Well the concert last night at the Acer Arena -- the first of two nights the band is playing is Sydney -- certainly turned out to be a bit of a dramatic journey, in many different ways. Ultimately, it ended up being an incredible night's performance, but there were steps along the road where it seemed (to me) that Leonard's "victory" over various obstacles was less than certain.
For the couple of days leading up to the concert, Sydney has put on some beautiful sunny weather as evidenced by Joey's photos (and the few that I put up on the forum Sunday), but on the afternoon of the concert the storm clouds suddenly came rolling in. And, as I sat outside the venue eating some food about an hour before the concert thunder, lightning and torrential rain came down. It kind of set a strange atmosphere ahead of the show, although fortunately the rain subsided completely by the time that the majority of people were arriving at the doors to the Acer Arena. It did give Cathy (from Adelaide) an excuse to wear her new blue raincoat to the venue (not yet famous
, at least not until just mentioned here).
[Rant alert (please skip ahead if you don't want to read it): I have to admit that I'd never been to this arena before ... and, having seen concerts in many similar venues (some quite recently), I would have to say the Acer Arena is a terrible place to see a concert. The arena is a large and boxy indoor venue with incredible vertiginous tiered seating, apparently leading up into the clouds. From the back the stage must look as though it's in a different postcode. Fortunately, though, I had seats in (what should have been) a far better location -- on the floor, not too many rows back from the stage. But even with such good fortune, my view of the performers was severely limited ... mostly because the stage is relatively low. This means that even a medium-sized person sitting in the rows in front of you has a good chance of blocking your view. While this is a bit annoying, what I found much more irritating was the venue's poor sound, mainly caused by reflections off the sides and back of the arena. In loud sections of the performance it was pretty easy to hear the original sound, followed a fraction of a second later by an echo off one of these sections, and maybe even a third reflection later. This isn't really conducive to a good listening experience, and for a venue like this it's pretty unforgivable IMHO. This isn't BTW a criticism of the UHTC's sound engineers ... I'm sure they did the best they could with the venue they were given.]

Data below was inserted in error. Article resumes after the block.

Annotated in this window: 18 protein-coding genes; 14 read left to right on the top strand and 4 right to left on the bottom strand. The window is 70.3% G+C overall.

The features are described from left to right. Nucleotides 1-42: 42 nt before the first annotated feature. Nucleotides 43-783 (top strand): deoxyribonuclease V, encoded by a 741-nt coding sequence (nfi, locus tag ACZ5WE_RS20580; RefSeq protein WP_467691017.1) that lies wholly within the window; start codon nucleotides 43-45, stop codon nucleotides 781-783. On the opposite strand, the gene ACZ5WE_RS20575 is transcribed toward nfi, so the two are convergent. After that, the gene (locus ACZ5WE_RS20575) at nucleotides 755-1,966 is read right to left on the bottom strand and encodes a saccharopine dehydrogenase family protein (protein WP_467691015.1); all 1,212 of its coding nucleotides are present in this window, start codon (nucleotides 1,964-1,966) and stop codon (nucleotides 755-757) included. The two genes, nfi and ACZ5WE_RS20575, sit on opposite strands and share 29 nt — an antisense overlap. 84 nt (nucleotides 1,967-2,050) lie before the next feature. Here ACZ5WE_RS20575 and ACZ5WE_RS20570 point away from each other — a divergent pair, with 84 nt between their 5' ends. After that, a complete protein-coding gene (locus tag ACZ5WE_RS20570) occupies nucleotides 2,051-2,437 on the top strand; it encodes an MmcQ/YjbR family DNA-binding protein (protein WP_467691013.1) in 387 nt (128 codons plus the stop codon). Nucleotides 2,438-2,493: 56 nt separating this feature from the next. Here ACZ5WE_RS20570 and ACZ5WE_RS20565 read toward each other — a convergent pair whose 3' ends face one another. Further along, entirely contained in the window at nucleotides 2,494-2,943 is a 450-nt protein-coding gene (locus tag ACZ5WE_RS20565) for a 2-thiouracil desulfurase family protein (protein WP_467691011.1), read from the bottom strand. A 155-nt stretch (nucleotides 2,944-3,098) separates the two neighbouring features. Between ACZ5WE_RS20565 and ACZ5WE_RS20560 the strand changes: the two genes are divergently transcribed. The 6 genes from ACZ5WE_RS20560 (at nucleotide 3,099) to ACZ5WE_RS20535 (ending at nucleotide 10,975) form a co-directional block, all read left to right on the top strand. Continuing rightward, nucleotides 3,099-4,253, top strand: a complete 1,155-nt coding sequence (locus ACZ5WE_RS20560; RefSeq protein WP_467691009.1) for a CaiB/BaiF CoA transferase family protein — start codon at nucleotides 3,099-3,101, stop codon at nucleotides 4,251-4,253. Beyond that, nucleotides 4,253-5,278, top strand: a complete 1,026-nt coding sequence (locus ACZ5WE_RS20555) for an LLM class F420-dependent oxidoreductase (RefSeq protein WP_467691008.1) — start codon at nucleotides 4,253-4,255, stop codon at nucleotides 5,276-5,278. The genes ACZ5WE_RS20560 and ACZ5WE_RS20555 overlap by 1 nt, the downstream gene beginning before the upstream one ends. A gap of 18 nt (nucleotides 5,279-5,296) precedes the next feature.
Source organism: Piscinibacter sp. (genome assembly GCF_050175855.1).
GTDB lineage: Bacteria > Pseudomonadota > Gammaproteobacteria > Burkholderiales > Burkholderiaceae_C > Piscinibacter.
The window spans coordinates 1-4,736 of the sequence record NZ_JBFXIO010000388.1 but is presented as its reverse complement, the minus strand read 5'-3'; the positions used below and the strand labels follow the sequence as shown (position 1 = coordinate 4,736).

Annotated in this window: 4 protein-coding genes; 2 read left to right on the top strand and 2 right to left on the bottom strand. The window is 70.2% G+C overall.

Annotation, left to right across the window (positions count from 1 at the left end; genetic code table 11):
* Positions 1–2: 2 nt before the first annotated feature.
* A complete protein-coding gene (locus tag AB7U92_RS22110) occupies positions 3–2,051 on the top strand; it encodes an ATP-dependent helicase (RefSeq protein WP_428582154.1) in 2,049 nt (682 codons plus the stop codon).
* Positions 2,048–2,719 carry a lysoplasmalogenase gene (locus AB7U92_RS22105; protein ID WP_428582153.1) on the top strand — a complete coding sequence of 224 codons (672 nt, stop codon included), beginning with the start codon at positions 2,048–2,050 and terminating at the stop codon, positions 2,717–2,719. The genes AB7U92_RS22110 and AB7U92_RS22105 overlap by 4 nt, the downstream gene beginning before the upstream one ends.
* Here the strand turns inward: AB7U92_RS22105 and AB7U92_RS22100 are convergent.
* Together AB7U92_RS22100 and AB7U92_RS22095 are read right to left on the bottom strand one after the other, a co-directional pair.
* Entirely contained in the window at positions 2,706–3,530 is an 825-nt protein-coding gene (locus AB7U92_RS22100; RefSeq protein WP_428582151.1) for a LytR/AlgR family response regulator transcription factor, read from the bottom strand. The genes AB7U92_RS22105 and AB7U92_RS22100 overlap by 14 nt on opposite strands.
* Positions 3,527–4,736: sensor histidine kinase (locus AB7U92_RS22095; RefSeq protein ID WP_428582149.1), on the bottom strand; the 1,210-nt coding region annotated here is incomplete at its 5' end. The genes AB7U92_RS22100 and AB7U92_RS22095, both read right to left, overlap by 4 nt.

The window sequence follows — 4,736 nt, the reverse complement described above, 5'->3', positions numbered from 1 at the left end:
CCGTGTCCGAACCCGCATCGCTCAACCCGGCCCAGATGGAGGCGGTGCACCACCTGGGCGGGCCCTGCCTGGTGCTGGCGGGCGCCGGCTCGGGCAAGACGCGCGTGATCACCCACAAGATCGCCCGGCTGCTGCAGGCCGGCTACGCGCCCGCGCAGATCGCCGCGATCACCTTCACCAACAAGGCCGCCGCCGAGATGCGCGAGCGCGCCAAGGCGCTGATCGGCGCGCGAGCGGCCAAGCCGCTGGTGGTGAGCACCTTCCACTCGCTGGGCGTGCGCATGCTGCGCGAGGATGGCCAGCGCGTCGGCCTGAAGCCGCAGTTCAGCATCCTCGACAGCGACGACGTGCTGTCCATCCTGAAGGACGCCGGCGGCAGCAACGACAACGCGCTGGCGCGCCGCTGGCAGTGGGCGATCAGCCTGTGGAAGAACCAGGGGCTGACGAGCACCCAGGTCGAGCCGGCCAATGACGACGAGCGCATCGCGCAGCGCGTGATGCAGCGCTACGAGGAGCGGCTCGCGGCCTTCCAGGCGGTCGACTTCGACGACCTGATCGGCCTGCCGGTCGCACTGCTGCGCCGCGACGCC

Anyway, leaving aside the limitations of the venue, there was a far greater obstacle that Leonard was faced with during last night's performance: the audience. You know how sometimes a crowd is so enthusiastic about an artist that there is great warmth and energy right from the first moment the performer appears on stage? Well, Brisbane was like that ... but Sydney was almost the opposite. I don't mean to suggest that the audience didn't have great appreciation for Leonard -- they clearly did -- but their reactions to the songs in the first set was very muted (at least compared to audiences at other venues). The general reaction was more one of a respectful but restrained appreciation, rather than the slightly uninhibited display of admiration that has happened at other places. Going into the first break I had the definite sense that the band wasn't getting all that much energy from the audience ... and as a response the performance, while perfectly flawless in a technical way, was less imbued with the 'personality' that comes from a close connection between band and crowd.